What is a “salvation issue?” Will somebody please tell me what a “salvation issue” is? We get into discussions about salvation issues and we start ranking things in order of importance to God. We argue in terms of what’s going to save us or condemn us. And we’ll vigorously debate baptism and church and the authority of Scripture and worship styles, we’ll argue about church services and church structures and church policies, but we never talk about feeding the poor or loving our enemies. We don’t mention love and grace and forgiveness and mercy. Scripture says those are the weightier matters, those are the salvation issues! Those are the things we’ve got to get straight! That is the Kingdom of God!

Building schools in Kenya and training preachers in Brazil and housing teenagers in Ukraine — that’s the Kingdom of God. Reading to a 3rd grader at Bivins Elementary and having dinner with a woman from Gratitude House — that’s the Kingdom of God. Serving food at The PARC and praying at Heal the City — that’s the Kingdom of God. Paying water bills for government workers and taking groceries to your grouchy neighbor and talking to the teenager who feels like she doesn’t belong and forgiving you dad and doing all these kinds of things for others in the name and manner of Jesus with the heart of Jesus who fulfills and embodies in every way the eternal blessings and promises of our eternal Father — that’s the Kingdom of God! Where these things prevail, where these things are obvious, that is where and when the Kingdom of God has come and is coming!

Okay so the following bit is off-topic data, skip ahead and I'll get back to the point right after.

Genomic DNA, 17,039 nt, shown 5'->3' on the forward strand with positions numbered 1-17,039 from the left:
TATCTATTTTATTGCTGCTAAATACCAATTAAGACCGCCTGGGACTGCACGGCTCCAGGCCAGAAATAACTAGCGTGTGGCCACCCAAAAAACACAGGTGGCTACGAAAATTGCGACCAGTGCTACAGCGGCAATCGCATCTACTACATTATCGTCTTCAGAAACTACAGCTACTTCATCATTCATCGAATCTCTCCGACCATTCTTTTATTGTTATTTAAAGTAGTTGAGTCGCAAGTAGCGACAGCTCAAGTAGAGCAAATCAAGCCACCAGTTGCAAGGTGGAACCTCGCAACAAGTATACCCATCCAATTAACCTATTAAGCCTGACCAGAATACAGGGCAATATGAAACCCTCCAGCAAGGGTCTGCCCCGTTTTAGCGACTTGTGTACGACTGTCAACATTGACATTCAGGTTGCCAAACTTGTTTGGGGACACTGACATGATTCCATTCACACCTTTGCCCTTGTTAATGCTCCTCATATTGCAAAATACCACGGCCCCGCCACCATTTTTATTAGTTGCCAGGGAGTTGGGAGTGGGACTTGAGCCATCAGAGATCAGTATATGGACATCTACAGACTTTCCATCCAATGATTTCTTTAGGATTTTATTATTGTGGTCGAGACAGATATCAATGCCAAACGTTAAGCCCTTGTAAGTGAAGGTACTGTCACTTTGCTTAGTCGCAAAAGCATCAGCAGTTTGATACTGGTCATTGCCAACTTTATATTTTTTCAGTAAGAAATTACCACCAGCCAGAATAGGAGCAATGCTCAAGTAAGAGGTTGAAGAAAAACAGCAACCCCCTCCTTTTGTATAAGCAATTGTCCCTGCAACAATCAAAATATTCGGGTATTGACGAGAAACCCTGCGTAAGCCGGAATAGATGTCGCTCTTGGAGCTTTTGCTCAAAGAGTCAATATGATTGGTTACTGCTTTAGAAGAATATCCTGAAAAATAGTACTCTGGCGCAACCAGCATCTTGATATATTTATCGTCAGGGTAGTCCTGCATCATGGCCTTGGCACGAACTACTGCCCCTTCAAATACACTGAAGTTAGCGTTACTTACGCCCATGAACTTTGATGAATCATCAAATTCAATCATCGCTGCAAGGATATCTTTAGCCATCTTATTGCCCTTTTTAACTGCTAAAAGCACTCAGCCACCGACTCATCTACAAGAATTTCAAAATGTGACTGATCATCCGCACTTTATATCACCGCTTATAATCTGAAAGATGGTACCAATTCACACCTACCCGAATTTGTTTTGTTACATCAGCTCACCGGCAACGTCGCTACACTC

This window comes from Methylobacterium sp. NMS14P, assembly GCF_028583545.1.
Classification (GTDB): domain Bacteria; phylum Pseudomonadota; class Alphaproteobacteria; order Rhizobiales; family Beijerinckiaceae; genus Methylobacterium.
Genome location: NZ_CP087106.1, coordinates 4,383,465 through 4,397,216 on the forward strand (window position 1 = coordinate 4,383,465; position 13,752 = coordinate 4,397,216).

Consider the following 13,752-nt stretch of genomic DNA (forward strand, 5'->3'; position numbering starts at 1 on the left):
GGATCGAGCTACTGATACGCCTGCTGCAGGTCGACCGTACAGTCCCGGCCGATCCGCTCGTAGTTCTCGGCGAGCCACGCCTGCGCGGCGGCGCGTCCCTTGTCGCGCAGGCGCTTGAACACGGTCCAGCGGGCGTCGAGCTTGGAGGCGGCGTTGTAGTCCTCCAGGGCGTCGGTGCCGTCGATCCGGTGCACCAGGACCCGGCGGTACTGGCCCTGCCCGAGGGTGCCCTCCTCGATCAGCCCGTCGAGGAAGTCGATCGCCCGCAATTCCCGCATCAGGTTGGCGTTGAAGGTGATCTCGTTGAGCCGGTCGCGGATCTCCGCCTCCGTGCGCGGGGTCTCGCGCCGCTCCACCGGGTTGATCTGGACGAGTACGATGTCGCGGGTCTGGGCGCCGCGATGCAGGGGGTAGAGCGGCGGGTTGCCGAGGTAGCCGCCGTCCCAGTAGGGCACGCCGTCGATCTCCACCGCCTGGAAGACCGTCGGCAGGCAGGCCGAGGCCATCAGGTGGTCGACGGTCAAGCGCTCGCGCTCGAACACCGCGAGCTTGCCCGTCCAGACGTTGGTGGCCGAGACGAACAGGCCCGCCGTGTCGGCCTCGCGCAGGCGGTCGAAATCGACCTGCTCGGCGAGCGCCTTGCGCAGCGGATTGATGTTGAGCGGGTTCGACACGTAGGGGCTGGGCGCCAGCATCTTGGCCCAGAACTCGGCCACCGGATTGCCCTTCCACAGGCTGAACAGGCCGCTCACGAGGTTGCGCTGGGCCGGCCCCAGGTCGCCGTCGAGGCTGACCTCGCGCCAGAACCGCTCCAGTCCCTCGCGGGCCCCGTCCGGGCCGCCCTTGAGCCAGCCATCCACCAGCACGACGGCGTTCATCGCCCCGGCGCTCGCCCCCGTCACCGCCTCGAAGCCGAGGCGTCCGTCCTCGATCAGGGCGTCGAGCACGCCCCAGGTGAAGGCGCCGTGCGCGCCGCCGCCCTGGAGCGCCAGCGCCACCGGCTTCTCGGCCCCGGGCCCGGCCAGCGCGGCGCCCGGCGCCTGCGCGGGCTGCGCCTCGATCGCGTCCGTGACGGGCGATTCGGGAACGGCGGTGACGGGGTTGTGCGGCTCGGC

I long for the day when those are the only things God’s Church is passionate about. Don’t you?

Our King came into this world in order to serve and save. That’s the business of his subjects, too. May our Lord bless us as we love and serve, rescue and save, in his name and for the sake of his Kingdom.

Peace,

Allan